By MARY SELL, Alabama Daily News
Alabama lawmakers will try again next session on a bill to change how growing K-12 schools are funded, taking some burden off of local systems to pay for additional students.
Under current law, school systems receive a per-pupil allocation from the state based on prior year enrollments.
Senate Bill 9 would change the Foundation Program funding formula to account for enrollment increases, projecting growth based on the previous two years’ enrollment growth for students attending schools in person.
“What it does in growing school districts across the state is project out what the growth will be, instead of relying on the current system of using current units to fund that at the end of the year,” bill sponsor Sen. Chris Elliott, R-Daphne, said. “It projects out what your growth is likely to be and funds those students at the beginning of the fiscal year.”
Growth attributable to full-time virtual students will be funded at a rate determined by the State Department of Education based on the average cost to districts of educating a full-time virtual student beginning in fiscal year 2022.
Elliott had the same bill in the spring session, it cleared the Senate education budget committee with bi-partisan support and a 12-0 vote, but never got a vote on the Senate floor before concerns about COVID-19 shut down much of the session.
“It’s disappointing that it got stuck in COVID,” Elliott said. “… But it’s pre-filed now. I wanted to make sure that people had an opportunity to look at it ahead of time, ask questions and get comfortable with it.”
In the spring, State Superintendent Eric Mackey and several education groups spoke in favor of the bill. Mackey in March said the state’s growing systems are often crowded, with “diluted services” because state funding hasn’t kept up with growth.
Last week, Mackey said the Alabama State Department of Education is “absolutely” in favor of the bill.
“We fully support this measure and are glad Sen. Elliott has taken the lead in this effort to balance funding for growing school systems without hurting those that are shrinking,” Mackey said.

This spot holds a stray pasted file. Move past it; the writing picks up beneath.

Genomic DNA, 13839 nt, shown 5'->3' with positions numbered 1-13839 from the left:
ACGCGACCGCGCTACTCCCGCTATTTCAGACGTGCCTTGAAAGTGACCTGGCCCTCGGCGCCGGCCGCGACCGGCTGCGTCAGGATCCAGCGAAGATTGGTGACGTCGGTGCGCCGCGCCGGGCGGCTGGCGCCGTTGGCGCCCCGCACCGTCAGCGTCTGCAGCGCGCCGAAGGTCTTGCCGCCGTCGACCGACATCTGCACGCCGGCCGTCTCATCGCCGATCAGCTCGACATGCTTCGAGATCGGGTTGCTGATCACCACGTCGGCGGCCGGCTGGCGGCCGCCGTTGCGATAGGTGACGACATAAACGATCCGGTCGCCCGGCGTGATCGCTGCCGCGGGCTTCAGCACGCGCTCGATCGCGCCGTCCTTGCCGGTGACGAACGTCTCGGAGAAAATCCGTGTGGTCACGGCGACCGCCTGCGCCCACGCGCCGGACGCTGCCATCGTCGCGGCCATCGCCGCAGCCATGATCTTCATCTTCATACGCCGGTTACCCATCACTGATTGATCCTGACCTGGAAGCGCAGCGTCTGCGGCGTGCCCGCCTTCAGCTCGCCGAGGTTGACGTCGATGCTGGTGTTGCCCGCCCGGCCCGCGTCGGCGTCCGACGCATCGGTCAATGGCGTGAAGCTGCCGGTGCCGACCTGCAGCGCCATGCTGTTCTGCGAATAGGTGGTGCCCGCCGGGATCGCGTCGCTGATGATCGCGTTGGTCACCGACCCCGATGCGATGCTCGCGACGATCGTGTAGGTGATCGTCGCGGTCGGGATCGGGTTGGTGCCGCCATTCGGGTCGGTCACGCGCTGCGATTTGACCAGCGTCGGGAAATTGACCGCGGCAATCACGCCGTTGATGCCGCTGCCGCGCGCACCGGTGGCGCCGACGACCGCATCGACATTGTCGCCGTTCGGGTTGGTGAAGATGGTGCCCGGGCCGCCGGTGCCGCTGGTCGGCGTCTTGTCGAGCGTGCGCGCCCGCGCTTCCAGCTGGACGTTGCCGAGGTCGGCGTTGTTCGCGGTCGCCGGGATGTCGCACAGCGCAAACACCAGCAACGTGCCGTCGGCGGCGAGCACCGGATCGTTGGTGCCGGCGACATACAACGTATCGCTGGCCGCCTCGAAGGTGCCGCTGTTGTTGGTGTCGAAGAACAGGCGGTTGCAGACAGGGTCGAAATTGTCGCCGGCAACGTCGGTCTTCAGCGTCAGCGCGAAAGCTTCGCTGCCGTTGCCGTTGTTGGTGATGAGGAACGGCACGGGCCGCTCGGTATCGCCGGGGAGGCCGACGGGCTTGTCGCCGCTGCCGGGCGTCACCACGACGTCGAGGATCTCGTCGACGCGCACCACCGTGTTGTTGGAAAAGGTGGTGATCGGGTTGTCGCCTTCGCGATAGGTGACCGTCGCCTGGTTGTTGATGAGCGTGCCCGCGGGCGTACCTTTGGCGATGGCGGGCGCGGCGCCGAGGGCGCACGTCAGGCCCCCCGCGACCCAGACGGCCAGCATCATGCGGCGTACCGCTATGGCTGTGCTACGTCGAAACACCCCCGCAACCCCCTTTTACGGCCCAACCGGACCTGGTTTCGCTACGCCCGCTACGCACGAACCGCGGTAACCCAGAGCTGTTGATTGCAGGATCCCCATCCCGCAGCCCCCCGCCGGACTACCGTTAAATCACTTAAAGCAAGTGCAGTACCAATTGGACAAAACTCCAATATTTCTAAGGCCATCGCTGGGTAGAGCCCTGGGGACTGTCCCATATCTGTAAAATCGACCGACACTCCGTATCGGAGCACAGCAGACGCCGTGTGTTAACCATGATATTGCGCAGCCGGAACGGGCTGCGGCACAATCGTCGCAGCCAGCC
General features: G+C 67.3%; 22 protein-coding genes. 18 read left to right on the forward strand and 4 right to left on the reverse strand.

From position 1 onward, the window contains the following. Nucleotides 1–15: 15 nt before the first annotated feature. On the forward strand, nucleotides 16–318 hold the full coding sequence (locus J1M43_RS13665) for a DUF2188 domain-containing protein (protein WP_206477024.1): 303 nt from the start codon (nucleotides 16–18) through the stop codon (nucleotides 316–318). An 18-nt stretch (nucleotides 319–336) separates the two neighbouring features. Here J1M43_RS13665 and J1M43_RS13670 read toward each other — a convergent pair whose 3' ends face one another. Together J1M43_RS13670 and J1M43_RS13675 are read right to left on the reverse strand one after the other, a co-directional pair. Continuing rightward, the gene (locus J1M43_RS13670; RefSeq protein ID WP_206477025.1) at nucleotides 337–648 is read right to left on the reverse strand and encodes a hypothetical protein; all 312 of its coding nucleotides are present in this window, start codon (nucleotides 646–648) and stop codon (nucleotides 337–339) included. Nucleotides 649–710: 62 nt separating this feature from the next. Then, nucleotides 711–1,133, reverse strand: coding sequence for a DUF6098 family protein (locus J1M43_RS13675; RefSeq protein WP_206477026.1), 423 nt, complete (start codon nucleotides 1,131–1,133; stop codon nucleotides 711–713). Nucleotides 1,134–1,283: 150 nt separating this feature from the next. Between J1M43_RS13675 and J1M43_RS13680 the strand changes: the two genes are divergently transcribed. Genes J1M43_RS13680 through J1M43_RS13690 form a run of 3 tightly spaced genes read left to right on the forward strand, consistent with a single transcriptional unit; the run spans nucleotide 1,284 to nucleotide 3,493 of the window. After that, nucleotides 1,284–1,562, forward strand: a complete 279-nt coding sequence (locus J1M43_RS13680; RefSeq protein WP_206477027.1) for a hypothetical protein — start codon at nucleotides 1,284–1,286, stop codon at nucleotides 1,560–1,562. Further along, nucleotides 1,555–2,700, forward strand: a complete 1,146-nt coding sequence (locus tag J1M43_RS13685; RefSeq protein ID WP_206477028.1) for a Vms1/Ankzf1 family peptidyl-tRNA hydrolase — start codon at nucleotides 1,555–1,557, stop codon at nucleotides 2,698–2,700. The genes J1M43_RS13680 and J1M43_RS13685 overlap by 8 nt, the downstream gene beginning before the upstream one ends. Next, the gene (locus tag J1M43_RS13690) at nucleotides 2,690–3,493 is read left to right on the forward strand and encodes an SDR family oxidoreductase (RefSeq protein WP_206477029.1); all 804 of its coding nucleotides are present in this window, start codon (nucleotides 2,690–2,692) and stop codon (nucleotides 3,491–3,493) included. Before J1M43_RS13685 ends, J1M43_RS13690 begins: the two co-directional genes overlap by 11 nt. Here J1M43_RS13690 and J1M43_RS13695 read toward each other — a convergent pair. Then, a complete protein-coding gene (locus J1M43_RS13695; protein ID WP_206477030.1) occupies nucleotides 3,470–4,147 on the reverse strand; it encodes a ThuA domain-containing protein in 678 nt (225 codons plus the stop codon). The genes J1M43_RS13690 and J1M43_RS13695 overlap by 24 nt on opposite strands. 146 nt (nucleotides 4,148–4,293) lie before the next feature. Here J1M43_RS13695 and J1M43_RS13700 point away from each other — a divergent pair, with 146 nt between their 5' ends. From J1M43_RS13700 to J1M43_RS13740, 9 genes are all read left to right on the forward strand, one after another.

Elliot said his formula change “only looks forward” so it won’t penalize systems with declining enrollments.
“Those districts that have declining enrollment really have enough issues,” Elliott said. “And we don’t want to penalize them, they’re doing what they can do with what they’ve got.”
Ryan Hollingsworth, executive director of the State Superintendents of Alabama, said he hadn’t yet seen Elliott’s newly filed bill, but knows school leaders in growing systems are concerned about how funds are now distributed.
“Our current funding system uses ‘current units’ money to help with covering teacher units for districts that are experiencing growth,” Hollingsworth said. “This current funding allocation does not come close to covering the actual cost of additional teacher units required in growing systems.”
Elliott said 59 school systems would have benefited this year from his bill had it become law.
“There were just under 6,500 students last year that did not receive funding in the district in which they attended,” Elliott said. “That’s a lot of kids that received zero state funding in the district in which they attended and that’s a real big problem for fast-growing districts in particular.”
The 2021 session begins Feb. 3.